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|Title:||Expression, purification, and characterization of cytokinin signaling intermediates: Arabidopsis histidine phosphotransfer protein 1 (AHP1) and AHP2||Authors:||Verma, V.
|Keywords:||AHP1-ARR7 homology model
Arabidopsis histidine phosphotransfer protein 1 (AHP1)
Arabidopsis Response Regulator 7
Biophysical characterization of AHP
Cytokinin signaling intermediates
|Issue Date:||Jun-2013||Citation:||Verma, V., Sivaraman, J., Kumar, P.P. (2013-06). Expression, purification, and characterization of cytokinin signaling intermediates: Arabidopsis histidine phosphotransfer protein 1 (AHP1) and AHP2. Plant Cell Reports 32 (6) : 795-805. ScholarBank@NUS Repository. https://doi.org/10.1007/s00299-013-1424-3||Abstract:||Key message: We have expressed, purified, and biophysically characterized recombinant AHP1 and AHP2. Also, using computational homology models for AHP1, ARR7, and AHP1-ARR7 complex, we identified three-dimensional positioning of key amino acids. Cytokinin signaling involves activation of Arabidopsis Response Regulators (ARRs) by Arabidopsis Histidine Phosphotransfer Proteins (AHPs) by phosphorylation. Type-A ARRs are key regulators of several developmental pathways, but the mechanism underlying this phosphorylation and activation is not known in plants. In this study, we report the successful expression and purification of recombinant AHP1 and AHP2. Biophysical characterization shows that these two recombinant proteins were purified to homogeneity and possess well-defined secondary structures. Brief attempts to purify recombinant ARR7 posed problems during size-exclusion chromatography. Nevertheless, we generated computational homology models for AHP1, ARR7, and AHP1-ARR7 complex using crystal structures of homologous proteins from other organisms. The homology models helped to identify the three-dimensional positioning of the key conserved residues of AHP1 and ARR7 involved in phosphorylation. The similarity in positioning of these residues to other homologous proteins suggests that AHPs and type-A ARRs could be structurally conserved across kingdoms. Thus, our homology models can serve as valuable tools to gain structural insights into the phosphorylation and activation of cytokinin response regulators in plants. © 2013 Springer-Verlag Berlin Heidelberg.||Source Title:||Plant Cell Reports||URI:||http://scholarbank.nus.edu.sg/handle/10635/100654||ISSN:||07217714||DOI:||10.1007/s00299-013-1424-3|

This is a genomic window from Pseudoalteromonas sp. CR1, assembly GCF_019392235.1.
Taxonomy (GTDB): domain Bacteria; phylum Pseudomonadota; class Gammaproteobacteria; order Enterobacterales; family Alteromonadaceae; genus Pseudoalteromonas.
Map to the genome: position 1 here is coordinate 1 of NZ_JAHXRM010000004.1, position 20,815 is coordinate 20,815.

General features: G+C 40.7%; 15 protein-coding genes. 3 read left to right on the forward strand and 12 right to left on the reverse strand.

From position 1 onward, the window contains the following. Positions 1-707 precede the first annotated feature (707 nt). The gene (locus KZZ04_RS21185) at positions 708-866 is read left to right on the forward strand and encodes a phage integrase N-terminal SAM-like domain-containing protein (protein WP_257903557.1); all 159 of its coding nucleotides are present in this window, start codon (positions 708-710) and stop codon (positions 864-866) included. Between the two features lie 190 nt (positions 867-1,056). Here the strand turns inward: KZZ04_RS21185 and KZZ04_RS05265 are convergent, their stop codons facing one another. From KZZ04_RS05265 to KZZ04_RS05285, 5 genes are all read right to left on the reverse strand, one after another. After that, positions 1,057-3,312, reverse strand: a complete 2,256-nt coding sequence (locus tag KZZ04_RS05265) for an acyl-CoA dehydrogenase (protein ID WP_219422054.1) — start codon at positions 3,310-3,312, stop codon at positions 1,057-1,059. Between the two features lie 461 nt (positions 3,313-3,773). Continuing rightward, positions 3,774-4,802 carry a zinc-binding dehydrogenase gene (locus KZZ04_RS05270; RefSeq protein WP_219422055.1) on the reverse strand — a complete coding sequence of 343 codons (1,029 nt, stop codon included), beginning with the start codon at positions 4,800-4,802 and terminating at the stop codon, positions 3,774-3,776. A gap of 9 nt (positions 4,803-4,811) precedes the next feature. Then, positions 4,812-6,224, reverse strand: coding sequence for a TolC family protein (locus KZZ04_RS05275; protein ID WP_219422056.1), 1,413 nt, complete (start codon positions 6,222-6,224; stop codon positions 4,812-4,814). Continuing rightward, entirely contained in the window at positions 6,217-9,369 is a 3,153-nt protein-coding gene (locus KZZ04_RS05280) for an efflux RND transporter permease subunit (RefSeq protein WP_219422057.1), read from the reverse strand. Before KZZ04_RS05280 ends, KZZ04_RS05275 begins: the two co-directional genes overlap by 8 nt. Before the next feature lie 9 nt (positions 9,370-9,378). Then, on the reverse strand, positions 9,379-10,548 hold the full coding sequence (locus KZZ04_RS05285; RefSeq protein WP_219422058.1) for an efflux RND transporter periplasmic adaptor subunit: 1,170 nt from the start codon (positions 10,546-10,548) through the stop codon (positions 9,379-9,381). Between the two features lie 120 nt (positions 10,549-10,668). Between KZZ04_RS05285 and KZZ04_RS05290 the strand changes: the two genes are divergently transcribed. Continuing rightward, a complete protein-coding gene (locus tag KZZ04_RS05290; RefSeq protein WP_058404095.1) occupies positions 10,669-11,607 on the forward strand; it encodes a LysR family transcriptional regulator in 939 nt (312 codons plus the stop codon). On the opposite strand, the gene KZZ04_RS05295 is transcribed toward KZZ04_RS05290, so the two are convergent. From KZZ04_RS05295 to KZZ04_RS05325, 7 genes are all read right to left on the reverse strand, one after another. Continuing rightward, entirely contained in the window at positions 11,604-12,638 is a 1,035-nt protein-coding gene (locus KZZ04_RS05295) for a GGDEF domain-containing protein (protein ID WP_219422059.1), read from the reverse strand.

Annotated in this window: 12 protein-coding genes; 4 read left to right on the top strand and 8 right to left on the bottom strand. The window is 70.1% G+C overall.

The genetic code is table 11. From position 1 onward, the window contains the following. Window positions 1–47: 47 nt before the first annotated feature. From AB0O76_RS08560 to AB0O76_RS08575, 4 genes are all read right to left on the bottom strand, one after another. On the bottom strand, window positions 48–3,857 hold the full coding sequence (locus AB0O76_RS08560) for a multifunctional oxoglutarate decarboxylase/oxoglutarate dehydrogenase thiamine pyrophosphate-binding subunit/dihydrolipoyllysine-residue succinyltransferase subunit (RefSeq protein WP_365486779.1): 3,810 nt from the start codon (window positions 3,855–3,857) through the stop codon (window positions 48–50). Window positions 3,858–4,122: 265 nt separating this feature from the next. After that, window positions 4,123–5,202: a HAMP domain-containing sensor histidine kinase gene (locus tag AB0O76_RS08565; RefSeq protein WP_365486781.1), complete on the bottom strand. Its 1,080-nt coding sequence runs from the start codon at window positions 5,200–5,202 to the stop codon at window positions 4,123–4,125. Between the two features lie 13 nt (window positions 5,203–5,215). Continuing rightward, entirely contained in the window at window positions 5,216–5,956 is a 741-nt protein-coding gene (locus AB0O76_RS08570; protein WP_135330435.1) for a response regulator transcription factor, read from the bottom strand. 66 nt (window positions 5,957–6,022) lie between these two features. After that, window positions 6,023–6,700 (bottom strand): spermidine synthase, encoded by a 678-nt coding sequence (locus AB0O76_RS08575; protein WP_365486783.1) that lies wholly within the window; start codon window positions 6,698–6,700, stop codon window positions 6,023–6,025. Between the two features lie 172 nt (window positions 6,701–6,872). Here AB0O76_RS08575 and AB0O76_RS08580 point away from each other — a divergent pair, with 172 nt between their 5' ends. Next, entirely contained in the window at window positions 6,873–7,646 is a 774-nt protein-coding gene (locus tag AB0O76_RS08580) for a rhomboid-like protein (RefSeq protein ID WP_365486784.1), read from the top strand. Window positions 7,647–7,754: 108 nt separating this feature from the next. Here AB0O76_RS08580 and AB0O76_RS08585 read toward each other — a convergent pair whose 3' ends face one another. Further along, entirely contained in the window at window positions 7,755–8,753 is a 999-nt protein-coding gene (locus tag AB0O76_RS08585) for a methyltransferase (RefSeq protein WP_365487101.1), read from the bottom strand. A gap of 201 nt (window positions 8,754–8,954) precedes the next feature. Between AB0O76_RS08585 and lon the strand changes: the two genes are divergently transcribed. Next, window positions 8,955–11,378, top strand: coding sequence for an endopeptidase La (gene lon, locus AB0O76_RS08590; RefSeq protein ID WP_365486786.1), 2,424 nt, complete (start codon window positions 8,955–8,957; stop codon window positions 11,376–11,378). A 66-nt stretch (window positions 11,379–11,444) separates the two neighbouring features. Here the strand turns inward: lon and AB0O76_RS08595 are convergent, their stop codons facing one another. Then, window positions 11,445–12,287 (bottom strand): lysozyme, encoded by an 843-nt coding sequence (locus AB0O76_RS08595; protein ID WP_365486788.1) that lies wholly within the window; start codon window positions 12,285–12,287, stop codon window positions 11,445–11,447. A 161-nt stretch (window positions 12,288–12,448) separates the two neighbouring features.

|Appears in Collections:||Staff Publications|
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